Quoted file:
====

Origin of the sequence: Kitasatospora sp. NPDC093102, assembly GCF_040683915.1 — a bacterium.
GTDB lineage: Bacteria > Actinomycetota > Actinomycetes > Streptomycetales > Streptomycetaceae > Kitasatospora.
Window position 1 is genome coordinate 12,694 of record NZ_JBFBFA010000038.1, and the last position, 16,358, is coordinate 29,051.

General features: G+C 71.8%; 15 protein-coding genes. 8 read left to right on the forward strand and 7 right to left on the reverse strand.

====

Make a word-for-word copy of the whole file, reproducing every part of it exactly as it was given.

Origin of the sequence: Kitasatospora sp. NPDC093102, assembly GCF_040683915.1 — a bacterium.
GTDB lineage: Bacteria > Actinomycetota > Actinomycetes > Streptomycetales > Streptomycetaceae > Kitasatospora.
Window position 1 is genome coordinate 12,694 of record NZ_JBFBFA010000038.1, and the last position, 16,358, is coordinate 29,051.

General features: G+C 71.8%; 15 protein-coding genes. 8 read left to right on the forward strand and 7 right to left on the reverse strand.